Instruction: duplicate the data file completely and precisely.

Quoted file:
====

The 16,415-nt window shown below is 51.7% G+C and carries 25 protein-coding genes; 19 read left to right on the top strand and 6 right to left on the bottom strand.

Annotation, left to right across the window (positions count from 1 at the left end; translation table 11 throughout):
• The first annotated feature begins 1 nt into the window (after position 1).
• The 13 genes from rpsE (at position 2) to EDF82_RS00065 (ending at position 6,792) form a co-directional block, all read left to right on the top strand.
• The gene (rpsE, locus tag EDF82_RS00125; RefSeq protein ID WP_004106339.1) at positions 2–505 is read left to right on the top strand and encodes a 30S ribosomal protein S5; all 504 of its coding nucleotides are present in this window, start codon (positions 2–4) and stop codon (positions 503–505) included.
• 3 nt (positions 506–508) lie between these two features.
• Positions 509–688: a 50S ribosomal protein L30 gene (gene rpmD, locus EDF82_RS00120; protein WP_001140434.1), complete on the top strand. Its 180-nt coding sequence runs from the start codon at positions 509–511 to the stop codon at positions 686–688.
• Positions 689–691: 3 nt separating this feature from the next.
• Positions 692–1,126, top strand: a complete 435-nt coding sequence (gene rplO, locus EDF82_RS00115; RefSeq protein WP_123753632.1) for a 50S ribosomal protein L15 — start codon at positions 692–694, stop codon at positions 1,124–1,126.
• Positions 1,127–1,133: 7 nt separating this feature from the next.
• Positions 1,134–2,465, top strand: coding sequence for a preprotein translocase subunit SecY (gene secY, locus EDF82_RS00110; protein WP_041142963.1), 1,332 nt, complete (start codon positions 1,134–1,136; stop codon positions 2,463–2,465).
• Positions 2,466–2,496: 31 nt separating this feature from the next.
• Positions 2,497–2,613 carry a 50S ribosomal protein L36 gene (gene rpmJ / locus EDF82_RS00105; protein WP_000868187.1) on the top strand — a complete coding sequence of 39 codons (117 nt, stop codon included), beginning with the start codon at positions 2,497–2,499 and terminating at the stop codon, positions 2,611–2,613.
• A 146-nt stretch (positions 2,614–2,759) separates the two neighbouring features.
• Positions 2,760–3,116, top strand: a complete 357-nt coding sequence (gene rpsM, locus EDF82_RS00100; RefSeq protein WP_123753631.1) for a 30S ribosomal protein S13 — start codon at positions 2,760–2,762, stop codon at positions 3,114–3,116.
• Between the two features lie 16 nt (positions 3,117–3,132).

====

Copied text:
The 16,415-nt window shown below is 51.7% G+C and carries 25 protein-coding genes; 19 read left to right on the top strand and 6 right to left on the bottom strand.

Annotation, left to right across the window (positions count from 1 at the left end; translation table 11 throughout):
• The first annotated feature begins 1 nt into the window (after position 1).
• The 13 genes from rpsE (at position 2) to EDF82_RS00065 (ending at position 6,792) form a co-directional block, all read left to right on the top strand.
• The gene (rpsE, locus tag EDF82_RS00125; RefSeq protein ID WP_004106339.1) at positions 2–505 is read left to right on the top strand and encodes a 30S ribosomal protein S5; all 504 of its coding nucleotides are present in this window, start codon (positions 2–4) and stop codon (positions 503–505) included.
• 3 nt (positions 506–508) lie between these two features.
• Positions 509–688: a 50S ribosomal protein L30 gene (gene rpmD, locus EDF82_RS00120; protein WP_001140434.1), complete on the top strand. Its 180-nt coding sequence runs from the start codon at positions 509–511 to the stop codon at positions 686–688.
• Positions 689–691: 3 nt separating this feature from the next.
• Positions 692–1,126, top strand: a complete 435-nt coding sequence (gene rplO, locus EDF82_RS00115; RefSeq protein WP_123753632.1) for a 50S ribosomal protein L15 — start codon at positions 692–694, stop codon at positions 1,124–1,126.
• Positions 1,127–1,133: 7 nt separating this feature from the next.
• Positions 1,134–2,465, top strand: coding sequence for a preprotein translocase subunit SecY (gene secY, locus EDF82_RS00110; protein WP_041142963.1), 1,332 nt, complete (start codon positions 1,134–1,136; stop codon positions 2,463–2,465).
• Positions 2,466–2,496: 31 nt separating this feature from the next.
• Positions 2,497–2,613 carry a 50S ribosomal protein L36 gene (gene rpmJ / locus EDF82_RS00105; protein WP_000868187.1) on the top strand — a complete coding sequence of 39 codons (117 nt, stop codon included), beginning with the start codon at positions 2,497–2,499 and terminating at the stop codon, positions 2,611–2,613.
• A 146-nt stretch (positions 2,614–2,759) separates the two neighbouring features.
• Positions 2,760–3,116, top strand: a complete 357-nt coding sequence (gene rpsM, locus EDF82_RS00100; RefSeq protein WP_123753631.1) for a 30S ribosomal protein S13 — start codon at positions 2,760–2,762, stop codon at positions 3,114–3,116.
• Between the two features lie 16 nt (positions 3,117–3,132).